Ghana is a country blessed with rich culture, talents, and unique artists doing outstandingly creative things, like Serge Attukwei Clottey. Gaining wide popularity in Africa, Serge refers to his work as “Afrogallonism”, a concept that examines the powerful agency of everyday objects like the ubiquitous yellow gallon containers originally brought to Ghana as cooking oil canisters, but often reused for water and petrol. Serge cuts, drills, stitches, and melts these and other found materials to make abstract art on which he inscribes patterns and text.
As an artist myself, Ghana’s art scene has shown encouraging signs in the last few years. In the past, without a platform to exhibit and sell our work, Ghanaian artists had to sell art along the street or in hotels. Now, thanks to festivals like Chale Wote, there are more and more places to not only sell and exhibit art, but to create a connection between artists and the public through workshops, artist talks, residencies, and so on.
I was born in Accra, Ghana in 1993, and named Blebo Michael Jackson by my father after his favorite singer of the 90s. As a kid, I wanted to be a pilot because in Africa, most parents want their children to have a white collar job after completing university. But while in primary school, I developed a passion for drawing and art, in part inspired by an older cousin who was very good at drawing cars. However, he was forced to stop drawing to focus instead on his Science and Mathematics studies. I was in a similar situation. My family had the utmost disregard for arts, but that didn’t deter me from drawing on everything from books and desks to blackboards and sometimes even walls. After school, I spent time with artists in my neighborhood, practicing my drawing, painting, and lettering.
In high school, the Head of Academics suggested that I change my studies from Visual Arts to Business or General Arts, but I refused, and continued on to get my Bachelor’s Degree in Fine Arts (Sculpture) from the Kwame Nkrumah University of Science and Technology in Kumasi, Ghana.
My inspiration as an artist comes mostly from the environment. I am attracted to old or decaying logs for their grain and textures. I use charcoal, white clay, and natural pigment to draw and paint these rotten logs on a large scale, rendering paths and patterns that seem natural but abstract at the same time. I am especially drawn to the bark of different species of trees, some of which provide life for plants like the ghost mushroom.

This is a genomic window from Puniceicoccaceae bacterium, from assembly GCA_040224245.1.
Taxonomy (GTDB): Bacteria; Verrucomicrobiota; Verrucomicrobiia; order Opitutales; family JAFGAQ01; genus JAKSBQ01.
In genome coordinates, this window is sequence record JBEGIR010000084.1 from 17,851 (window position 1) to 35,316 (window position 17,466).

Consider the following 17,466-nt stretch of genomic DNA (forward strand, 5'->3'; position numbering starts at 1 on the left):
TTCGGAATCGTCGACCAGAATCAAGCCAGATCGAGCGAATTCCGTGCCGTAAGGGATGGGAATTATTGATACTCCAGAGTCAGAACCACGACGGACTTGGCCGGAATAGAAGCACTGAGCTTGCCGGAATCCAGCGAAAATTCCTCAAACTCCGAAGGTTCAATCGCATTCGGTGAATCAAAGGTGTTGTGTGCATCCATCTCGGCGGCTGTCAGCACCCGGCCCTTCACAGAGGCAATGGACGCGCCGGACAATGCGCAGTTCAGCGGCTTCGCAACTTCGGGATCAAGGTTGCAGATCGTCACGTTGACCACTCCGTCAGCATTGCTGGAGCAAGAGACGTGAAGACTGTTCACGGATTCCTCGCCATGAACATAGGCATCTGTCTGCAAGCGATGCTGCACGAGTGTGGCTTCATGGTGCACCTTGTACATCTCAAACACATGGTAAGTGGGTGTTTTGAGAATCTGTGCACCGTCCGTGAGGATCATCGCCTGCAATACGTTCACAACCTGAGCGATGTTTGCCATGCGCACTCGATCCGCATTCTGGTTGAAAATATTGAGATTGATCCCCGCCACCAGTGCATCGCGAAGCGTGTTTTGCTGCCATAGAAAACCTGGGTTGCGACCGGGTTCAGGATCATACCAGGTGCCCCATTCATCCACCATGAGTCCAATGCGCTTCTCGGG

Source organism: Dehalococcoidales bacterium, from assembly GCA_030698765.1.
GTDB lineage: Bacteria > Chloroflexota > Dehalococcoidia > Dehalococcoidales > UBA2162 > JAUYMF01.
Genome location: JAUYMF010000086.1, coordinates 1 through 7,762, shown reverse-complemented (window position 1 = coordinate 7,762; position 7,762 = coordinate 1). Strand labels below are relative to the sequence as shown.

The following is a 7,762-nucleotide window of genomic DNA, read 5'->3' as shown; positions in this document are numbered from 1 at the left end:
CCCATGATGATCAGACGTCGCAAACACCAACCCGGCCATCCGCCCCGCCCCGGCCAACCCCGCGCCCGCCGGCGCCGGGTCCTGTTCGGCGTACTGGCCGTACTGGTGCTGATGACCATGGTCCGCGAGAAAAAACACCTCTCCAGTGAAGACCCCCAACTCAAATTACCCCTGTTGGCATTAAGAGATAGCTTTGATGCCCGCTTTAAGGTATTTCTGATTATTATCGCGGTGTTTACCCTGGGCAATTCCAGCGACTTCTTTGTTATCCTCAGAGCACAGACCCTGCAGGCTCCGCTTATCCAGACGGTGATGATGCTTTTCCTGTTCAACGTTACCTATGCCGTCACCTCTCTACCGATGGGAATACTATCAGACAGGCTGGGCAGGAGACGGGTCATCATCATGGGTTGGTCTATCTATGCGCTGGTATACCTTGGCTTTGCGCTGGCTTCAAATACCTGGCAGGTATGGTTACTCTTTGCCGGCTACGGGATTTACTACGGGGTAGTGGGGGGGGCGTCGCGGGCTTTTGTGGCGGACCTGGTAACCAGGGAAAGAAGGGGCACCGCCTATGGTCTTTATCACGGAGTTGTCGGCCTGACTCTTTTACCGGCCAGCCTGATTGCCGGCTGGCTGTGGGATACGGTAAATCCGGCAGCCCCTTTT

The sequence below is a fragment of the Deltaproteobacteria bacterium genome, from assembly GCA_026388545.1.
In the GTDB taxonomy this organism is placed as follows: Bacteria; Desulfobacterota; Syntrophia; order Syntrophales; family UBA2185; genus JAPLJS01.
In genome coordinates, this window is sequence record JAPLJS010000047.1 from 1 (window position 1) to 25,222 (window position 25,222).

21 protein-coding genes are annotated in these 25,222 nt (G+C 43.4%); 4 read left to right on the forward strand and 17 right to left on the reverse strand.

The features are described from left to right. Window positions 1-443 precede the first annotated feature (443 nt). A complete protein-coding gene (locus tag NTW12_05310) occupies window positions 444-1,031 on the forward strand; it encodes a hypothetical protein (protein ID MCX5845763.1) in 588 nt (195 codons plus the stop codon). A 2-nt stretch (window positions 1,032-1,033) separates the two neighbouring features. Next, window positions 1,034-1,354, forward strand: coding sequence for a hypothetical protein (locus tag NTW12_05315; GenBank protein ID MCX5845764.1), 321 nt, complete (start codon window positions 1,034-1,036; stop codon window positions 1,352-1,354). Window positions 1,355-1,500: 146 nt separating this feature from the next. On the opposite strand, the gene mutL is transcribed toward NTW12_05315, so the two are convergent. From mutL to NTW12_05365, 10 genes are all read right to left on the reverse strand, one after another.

My journey as an artist has not been friendly or easy. This is because it is difficult for an emerging artist to have artwork exhibited or to be represented by an art gallery. After attending Chale Wote countless times, an annual street art festival in Accra, I finally submitted a proposal to participate this year as an artist.
Chale Wote literally means “My friend, let’s go”, a commonly used phrase in Ghana. Beginning in July 2011 as a one-day festival, for the first time this year, it was celebrated over two weeks. Chale Wote features a blend of culture and is enjoyed by the young, the old, the elite and the masses. It has no class boundaries.
This year’s theme was “Pidgin Imaginarium” and the festival hosted about 80-100 Ghana-based and international artists and included different activities across Accra like film labs, art fairs, a photography salon, Ga folk music, performance and film screenings, panel discussions, and more.
Chale Wote also provided an avenue for some Ghana-based artists including myself to not only exhibit but also to sell our works. The Shika Shika Art Fair was held in a white, cube-like space and exhibited a variety of artworks including sculpture, installations, paintings, abstract drawings, and digital paintings.
Image: Abdul-Haqq Mahama
Though I made no sales during the exhibition, I was very appreciative of Chale Wote for providing me and other artists with exhibition space to have our works come out of our studios to be seen by an audience. There was also a lab where artists were given an opportunity to explain the ideas and concepts behind their art as the audience asked questions.
This year’s festival recorded its highest ever attendance of 50,000 people, making it Africa’s largest street art festival. I hope that in the future, Chale Wote will be celebrated across other regions of Ghana and not only in Accra.
Chale Wote is typically held in August. For more, visit ACCRA [dot] Alt.
About the author
Blebo Michael Jackson, aka MJ, is an emerging artist based in Ghana specializing in sculpture, abstract drawings, painting, and portraiture. Follow him on Instagram.